Annual Report - Independent Living Services For Older Individuals Who Are Blind

RSA-7-OB for Tennessee Division of Rehabilitation Services - H177B180042 report through September 30, 2018

Instructions

Introduction

The revised ED RSA-7-OB form incorporates revisions to the four established performance measures for the Independent Living Services for Older Individuals who are Blind (IL-OIB) program. Added in 2007, these measures aim to better reflect the program’s impact on individual consumers and the community.

Added to capture information that may be required to meet GPRA guidelines, the performance measures can be found under Part VI: Program Outcomes/Performance Measures as follows:

Measure 1.1

Of individuals who received AT (assistive technology) services and training, the percentage who regained or improved functional abilities previously lost as a result of vision loss.

Measure 1.2

Of individuals who received orientation and mobility (O & M) services, the percentage who experienced functional gains or maintained their ability to travel safely and independently in their home and/or community environment.

Measure 1.3

Of individuals who received services or training in alternative non-visual or low vision techniques, the percentage that experienced functional gains or were able to successfully restore and maintain their functional ability to engage in their customary life activities within their home environment and community.

Measure 1.4

Of the total individuals served, the percentage that reported that they are in greater control and are more confident in their ability to maintain their current living situation as a result of services.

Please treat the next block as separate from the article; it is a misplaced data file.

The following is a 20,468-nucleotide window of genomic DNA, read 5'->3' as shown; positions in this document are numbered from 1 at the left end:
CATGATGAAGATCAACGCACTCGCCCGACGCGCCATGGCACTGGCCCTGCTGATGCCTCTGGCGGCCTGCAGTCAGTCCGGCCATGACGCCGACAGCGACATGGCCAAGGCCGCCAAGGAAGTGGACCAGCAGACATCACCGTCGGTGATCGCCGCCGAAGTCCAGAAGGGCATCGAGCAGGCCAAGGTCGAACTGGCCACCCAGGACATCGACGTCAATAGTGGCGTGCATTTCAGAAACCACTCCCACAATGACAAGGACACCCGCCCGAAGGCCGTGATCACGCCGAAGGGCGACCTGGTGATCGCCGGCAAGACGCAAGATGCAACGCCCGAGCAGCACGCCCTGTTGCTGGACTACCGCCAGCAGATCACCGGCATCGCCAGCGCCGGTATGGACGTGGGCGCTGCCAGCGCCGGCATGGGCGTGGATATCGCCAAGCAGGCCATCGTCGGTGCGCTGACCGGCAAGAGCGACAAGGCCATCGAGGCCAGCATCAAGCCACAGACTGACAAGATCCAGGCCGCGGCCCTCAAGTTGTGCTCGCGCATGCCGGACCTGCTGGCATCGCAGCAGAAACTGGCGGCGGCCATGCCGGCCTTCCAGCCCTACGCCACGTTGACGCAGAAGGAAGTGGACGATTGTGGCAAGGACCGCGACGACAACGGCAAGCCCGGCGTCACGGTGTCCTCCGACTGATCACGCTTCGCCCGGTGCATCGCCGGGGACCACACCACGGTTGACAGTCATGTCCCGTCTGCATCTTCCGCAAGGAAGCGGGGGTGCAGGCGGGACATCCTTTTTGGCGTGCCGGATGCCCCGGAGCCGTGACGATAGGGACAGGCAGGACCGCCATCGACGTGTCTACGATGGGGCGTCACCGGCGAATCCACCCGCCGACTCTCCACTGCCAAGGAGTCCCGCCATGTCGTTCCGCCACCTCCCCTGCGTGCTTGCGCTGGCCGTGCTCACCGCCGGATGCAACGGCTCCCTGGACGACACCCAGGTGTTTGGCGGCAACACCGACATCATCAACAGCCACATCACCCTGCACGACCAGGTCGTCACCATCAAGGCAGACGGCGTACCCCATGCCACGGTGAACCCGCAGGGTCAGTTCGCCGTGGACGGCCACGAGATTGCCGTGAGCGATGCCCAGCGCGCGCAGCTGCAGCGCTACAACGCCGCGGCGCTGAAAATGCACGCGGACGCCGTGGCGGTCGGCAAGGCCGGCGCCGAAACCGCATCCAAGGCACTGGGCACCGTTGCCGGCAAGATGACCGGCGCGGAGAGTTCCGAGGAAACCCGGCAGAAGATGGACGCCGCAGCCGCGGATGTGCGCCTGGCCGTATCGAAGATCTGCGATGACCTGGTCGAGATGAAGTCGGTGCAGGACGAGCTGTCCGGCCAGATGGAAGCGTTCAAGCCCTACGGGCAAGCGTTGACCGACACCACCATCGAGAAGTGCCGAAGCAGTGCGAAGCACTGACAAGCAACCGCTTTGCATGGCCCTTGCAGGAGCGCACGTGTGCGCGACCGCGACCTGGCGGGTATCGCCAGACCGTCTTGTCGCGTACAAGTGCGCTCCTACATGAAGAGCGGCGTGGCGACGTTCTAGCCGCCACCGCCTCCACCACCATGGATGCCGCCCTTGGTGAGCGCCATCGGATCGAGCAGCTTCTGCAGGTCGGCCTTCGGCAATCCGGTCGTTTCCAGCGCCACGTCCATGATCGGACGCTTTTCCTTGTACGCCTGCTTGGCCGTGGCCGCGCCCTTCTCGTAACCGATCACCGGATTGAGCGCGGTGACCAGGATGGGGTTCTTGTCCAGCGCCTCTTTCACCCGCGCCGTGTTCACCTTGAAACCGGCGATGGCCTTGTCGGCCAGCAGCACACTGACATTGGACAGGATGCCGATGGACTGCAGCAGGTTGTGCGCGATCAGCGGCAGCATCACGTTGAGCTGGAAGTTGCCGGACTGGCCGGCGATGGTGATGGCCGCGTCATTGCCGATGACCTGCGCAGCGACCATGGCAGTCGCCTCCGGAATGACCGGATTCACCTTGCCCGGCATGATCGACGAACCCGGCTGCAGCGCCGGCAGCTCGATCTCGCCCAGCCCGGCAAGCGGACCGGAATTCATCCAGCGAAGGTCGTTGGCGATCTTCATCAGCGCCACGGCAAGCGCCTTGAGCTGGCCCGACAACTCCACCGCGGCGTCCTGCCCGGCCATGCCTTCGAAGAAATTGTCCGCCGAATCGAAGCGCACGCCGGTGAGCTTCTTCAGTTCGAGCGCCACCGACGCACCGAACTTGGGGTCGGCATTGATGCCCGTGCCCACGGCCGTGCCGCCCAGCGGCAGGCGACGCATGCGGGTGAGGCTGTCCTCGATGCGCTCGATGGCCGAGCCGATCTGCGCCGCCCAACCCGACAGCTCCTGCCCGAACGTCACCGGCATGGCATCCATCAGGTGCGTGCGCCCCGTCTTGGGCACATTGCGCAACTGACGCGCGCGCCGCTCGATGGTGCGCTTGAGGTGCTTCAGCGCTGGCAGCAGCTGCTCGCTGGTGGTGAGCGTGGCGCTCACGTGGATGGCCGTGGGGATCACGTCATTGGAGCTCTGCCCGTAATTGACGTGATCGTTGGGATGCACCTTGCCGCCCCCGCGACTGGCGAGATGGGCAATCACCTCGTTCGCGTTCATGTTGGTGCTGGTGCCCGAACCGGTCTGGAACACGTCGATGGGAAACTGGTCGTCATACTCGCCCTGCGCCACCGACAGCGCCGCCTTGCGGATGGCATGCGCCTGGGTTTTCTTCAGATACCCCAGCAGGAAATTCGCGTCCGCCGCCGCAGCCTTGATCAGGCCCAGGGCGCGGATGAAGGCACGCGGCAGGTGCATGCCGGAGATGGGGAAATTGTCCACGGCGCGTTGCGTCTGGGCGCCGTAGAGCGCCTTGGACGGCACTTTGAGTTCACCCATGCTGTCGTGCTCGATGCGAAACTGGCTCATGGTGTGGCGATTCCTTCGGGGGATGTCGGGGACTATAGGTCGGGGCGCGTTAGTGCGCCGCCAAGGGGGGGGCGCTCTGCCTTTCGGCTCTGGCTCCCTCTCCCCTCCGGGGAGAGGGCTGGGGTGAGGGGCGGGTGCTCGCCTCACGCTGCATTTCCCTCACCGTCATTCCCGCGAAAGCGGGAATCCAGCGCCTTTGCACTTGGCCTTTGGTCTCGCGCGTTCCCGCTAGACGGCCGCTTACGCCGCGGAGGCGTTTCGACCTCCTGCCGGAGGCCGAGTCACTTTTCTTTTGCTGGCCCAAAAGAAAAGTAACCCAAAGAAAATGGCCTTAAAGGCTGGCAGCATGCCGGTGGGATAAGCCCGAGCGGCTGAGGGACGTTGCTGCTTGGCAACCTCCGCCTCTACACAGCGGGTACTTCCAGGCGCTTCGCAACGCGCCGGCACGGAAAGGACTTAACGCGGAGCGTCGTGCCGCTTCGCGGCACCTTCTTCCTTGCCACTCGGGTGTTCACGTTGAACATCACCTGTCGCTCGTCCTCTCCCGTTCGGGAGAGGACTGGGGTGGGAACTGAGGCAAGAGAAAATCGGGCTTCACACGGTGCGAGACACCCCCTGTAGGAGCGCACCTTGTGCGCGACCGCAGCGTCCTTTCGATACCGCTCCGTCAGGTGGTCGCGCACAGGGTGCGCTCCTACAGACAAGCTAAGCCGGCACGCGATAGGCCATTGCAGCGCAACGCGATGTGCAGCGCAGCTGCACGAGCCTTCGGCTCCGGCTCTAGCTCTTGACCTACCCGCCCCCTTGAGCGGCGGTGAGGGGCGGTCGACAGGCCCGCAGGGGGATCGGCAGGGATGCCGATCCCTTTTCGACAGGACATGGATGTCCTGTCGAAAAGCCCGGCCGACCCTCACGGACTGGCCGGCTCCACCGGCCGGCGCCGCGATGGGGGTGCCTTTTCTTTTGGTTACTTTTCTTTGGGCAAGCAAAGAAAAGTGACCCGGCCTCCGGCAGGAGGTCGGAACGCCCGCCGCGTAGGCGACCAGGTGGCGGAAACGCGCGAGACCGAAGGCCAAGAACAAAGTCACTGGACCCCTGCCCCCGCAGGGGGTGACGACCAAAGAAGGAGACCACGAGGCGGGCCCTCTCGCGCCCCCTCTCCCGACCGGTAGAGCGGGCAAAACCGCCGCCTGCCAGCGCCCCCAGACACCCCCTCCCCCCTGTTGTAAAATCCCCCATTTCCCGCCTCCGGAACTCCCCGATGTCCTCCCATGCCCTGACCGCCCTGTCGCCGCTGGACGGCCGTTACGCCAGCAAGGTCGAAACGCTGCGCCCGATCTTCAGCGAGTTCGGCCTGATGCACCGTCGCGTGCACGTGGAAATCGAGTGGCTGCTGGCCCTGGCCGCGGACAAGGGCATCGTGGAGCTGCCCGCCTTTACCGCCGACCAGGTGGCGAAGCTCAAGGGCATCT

Revisions to these established program performance measures consists of the following additional five items:

E1. Enter the Number of individuals served who reported feeling that they are in greater control and are more confident in their ability to maintain their current living situation as a result of services they received (Closed/inactive cases only)

E2. Enter the number of individuals served who reported feeling that they have less control and confidence in their ability to maintain their current living situation as a result of services they received (closed/inactive cases only)

E3. Enter the number of individuals served who reported no change in their feelings of control and confidence in their ability to maintain their current living situation as a result of services they received (closed/inactive cases only)

E4. Enter the number of individuals served who experienced changes in lifestyle for reasons unrelated to vision loss. (closed/inactive cases only)

E5. Enter the number of individuals served who died before achieving functional gain or experiencing changes in lifestyle as a result of services they received. (closed/inactive cases only)

Submittal Instructions

OIB grantees are expected to complete and submit the 7-OB Report online through RSA’s website (https://rsa.ed.gov), unless RSA is notified of pertinent circumstances that may impede the online submission.

To register with RSA’s MIS, please go to https://rsa.ed.gov and click on Info for new users. The link provides instructions for obtaining an agency-specific username and password. Further instructions for completing and submitting the 7-OB Report online will be provided upon completion of the registration process.

OIB grantees submitting the 7-OB Report online are not required to mail signed copies of the 7-OB Report to RSA, but they must certify in the MIS that the signed and dated 7-OB Report and lobbying certification forms are retained on file.